How to Photograph Deer
Deer can be difficult creatures to capture so follow these tips for a clear photo!
- Use the right equipment
You don’t need a chunky SLR (though it wouldn’t hurt…) but you certainly need a camera that has a good lens for a clear, crisp photo.
Try and get a day that’s slightly overcast. Sunshine creates too much contrast and too many shadows. Pictures taken late in the evening don’t come out too well either. If you’ve got the mode (and time - deer are flighty animals), play around in a manual setting where you can get at the aperture. Take what you believe is the right aperture and then go one f-stop above and below just in case.
- Never harass a deer
This should go without saying, but you mustn’t upset the deer you’re photographing. If you see any tell-tale signs that the deer is upset (like a stiff, raised tail, stomping hooves or raised heads initiating a stare-down) you should back off or prepare for a few bruises.
- Look for details
Details in your shot will set it apart from others. Try and see the subtle details in nature and environment around you. There may even be a centipede on the ground so take a few shots of that. It’s still wildlife.
- Don’t be afraid to get grubby
A lot of good shots may be at a low angle, so you’ll have to get down on the ground! Try getting on one knee or lying flat - you’ll find it will make a difference.
- Have patience!
Deer are very cautious creatures and can jump at the slightest sound. You should be prepared to do a bit of waiting and settle in. Choose a vantage point and look for your subject. Make sure that you can grab your camera at any given moment.
- Avoid the flash
Up close, use of the flash can startle deer and other animals, which can make them act unexpectedly and possibly putting you in danger. Far away, it will have no effect, so it’s best to ignore it.
- Focus on the eyes
One of the most interesting things about wildlife photography is that we look at an animal photo the same way we look at people - our eyes are drawn to their eyes! So when taking that photo try to get an unobstructed view of your subject’s eye for the best results.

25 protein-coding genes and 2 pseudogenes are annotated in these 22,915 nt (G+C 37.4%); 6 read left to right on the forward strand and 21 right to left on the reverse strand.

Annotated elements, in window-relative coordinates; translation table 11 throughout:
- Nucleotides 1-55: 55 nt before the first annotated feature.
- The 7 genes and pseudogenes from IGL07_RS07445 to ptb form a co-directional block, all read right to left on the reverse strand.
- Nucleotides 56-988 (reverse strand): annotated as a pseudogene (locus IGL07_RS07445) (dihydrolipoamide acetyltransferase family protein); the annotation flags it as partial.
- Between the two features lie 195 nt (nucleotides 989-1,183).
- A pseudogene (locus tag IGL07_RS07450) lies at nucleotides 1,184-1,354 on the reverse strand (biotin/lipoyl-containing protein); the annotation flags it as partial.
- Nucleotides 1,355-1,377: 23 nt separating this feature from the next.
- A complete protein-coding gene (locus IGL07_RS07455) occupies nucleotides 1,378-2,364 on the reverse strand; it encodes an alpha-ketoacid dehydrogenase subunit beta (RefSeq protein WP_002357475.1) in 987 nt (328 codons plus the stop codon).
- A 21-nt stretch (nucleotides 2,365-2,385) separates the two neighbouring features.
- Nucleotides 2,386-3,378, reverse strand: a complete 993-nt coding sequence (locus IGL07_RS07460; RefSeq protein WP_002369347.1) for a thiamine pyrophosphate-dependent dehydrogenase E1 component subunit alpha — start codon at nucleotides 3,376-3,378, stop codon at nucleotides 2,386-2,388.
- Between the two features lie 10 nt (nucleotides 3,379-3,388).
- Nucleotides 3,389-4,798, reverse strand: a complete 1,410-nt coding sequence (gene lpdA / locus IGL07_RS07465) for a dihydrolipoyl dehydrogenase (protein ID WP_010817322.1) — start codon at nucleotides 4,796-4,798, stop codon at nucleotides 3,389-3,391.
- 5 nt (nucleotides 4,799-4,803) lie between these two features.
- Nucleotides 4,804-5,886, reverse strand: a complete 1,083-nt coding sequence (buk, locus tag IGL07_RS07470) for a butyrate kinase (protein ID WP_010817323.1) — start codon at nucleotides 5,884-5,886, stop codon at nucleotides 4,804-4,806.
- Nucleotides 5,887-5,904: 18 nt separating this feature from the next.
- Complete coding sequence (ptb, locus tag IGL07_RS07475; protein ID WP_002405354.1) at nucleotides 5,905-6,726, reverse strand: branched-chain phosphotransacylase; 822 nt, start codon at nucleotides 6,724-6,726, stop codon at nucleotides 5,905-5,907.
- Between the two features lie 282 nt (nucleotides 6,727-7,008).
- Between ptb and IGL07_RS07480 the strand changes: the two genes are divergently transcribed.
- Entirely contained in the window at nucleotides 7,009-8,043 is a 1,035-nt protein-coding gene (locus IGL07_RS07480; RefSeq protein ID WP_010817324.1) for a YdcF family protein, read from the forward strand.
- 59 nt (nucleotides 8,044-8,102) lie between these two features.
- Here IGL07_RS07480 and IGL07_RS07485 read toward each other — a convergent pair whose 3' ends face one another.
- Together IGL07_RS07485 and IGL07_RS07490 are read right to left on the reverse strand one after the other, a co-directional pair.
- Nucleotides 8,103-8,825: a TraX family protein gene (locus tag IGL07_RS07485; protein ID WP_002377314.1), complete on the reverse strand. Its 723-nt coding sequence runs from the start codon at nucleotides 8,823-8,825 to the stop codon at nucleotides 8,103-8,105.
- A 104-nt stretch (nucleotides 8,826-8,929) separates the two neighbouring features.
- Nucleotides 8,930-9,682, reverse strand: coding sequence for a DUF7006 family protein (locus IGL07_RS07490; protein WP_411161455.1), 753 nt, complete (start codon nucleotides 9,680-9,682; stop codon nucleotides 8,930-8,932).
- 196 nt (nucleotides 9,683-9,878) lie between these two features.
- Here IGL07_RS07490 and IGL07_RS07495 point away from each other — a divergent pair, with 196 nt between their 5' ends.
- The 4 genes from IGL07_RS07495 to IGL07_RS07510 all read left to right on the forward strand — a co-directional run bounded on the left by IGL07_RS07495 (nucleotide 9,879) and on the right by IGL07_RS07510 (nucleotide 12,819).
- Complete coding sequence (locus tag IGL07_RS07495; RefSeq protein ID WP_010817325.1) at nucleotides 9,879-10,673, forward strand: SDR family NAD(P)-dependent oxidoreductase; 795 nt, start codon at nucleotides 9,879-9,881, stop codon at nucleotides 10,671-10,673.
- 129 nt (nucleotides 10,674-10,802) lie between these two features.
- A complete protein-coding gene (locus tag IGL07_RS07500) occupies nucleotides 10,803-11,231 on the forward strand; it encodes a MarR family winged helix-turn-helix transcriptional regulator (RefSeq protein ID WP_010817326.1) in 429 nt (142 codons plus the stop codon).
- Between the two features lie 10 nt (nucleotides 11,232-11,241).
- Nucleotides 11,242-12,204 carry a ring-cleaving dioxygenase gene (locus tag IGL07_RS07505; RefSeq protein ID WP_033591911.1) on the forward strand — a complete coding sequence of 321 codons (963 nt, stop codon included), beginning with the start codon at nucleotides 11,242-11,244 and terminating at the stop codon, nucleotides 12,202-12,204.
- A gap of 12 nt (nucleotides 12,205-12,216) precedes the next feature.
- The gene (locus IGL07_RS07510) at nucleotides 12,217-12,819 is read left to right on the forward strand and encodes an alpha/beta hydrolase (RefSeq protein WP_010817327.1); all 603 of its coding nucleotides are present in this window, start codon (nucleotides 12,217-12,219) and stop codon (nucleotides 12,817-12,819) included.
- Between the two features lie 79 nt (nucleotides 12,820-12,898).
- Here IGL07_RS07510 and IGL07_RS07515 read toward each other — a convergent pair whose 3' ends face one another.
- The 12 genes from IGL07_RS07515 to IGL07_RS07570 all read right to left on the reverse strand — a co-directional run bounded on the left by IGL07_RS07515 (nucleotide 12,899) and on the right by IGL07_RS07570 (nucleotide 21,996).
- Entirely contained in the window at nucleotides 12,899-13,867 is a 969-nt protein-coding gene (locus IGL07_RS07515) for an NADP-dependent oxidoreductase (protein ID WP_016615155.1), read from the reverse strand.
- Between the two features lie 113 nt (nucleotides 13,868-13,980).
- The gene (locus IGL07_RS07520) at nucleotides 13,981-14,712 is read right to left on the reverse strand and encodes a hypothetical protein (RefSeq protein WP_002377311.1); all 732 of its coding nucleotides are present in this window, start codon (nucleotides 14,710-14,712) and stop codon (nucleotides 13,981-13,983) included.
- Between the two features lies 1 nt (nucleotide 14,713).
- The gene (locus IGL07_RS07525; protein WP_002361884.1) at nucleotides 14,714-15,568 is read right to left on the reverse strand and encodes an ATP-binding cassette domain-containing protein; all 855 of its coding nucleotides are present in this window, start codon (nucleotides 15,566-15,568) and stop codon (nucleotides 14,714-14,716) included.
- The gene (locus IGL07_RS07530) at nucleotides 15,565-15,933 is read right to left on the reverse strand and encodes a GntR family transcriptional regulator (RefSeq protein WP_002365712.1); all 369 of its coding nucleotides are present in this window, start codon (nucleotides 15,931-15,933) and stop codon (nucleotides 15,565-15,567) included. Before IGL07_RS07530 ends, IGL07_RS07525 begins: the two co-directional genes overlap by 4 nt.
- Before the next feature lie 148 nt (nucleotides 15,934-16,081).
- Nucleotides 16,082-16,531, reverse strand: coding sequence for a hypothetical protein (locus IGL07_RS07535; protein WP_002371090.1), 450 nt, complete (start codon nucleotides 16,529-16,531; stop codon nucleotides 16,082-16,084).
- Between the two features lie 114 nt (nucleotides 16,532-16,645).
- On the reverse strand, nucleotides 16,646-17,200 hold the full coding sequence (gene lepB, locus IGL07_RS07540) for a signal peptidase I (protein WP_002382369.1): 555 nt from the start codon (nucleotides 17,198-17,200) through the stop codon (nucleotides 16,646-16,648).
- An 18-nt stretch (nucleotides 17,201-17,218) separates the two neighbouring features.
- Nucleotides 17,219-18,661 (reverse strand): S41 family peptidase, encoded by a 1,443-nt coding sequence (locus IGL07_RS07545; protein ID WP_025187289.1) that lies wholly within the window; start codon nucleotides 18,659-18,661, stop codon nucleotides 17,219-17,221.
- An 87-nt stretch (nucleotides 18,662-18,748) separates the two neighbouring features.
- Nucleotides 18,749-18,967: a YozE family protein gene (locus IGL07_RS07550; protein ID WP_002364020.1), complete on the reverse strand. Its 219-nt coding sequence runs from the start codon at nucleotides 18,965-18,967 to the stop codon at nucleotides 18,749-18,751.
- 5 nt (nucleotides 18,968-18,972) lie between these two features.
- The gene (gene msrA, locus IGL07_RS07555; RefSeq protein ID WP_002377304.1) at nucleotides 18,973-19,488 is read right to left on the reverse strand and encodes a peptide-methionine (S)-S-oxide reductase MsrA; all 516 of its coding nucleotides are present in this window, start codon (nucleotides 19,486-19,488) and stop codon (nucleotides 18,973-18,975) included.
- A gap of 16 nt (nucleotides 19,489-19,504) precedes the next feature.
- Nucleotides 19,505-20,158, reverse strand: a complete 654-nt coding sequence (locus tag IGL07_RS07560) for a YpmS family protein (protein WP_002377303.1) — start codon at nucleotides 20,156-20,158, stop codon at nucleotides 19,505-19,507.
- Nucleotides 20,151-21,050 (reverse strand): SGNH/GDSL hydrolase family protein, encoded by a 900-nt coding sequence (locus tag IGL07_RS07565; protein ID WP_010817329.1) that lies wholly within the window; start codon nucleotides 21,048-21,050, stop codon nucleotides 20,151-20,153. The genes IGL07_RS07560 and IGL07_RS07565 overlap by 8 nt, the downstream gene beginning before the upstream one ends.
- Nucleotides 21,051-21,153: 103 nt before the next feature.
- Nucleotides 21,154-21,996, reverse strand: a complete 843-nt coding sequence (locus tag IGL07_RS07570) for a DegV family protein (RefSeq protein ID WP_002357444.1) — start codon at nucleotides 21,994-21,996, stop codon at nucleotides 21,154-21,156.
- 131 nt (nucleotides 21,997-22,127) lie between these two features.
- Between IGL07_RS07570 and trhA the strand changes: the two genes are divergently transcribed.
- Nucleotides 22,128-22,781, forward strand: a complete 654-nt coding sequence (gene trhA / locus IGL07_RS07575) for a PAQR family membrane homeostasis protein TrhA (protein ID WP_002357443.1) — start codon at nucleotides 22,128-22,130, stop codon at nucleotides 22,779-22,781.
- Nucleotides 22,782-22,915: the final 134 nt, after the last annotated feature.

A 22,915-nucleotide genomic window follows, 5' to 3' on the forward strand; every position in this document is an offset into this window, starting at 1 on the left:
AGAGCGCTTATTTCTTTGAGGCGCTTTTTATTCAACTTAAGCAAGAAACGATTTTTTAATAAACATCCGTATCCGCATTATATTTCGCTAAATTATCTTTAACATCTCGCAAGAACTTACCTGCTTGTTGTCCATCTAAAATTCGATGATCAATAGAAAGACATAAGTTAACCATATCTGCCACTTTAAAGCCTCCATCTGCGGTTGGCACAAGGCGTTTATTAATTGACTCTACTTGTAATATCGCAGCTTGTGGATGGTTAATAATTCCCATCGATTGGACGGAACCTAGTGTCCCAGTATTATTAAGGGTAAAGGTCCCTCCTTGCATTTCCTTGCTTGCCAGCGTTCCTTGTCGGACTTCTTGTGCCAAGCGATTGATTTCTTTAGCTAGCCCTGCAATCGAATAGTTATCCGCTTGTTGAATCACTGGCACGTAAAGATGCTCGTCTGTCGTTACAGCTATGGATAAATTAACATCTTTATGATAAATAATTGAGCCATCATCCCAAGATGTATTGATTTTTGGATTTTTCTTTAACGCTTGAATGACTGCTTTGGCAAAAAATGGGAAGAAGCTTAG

- Don’t restrict yourself to just the subject
Your subject’s surroundings are likely to be very interesting too, so don’t neglect them.
- Capture action and emotion
The most interesting photographs are of action and emotion because photos tell stories. Try and get a shot of your subject showing human characteristics (including funny ones!) or showing how wild and powerful they truly are…
Take a trip to the zoo
Deer in the wild can be difficult to capture straight away due to their nature. Go to the zoo and practice taking photos of the animals there.
If your deer won’t look at the camera…
Try snapping a stick. This will cause the deer to look at where the noise is coming from, giving you the chance to get a few shots. But be warned! The deer may become startled and flee.
Keep your camera on you
The worst thing that could happen is that you miss a shot because your camera is in a case or bag. By keeping your camera on your person, you’ll always be ready.
No shot is worth more than your safety
While nature has some amazing sights to see and photograph, your safety should always come before your shot. Make sure you’ve got protection if a deer has it in for you.
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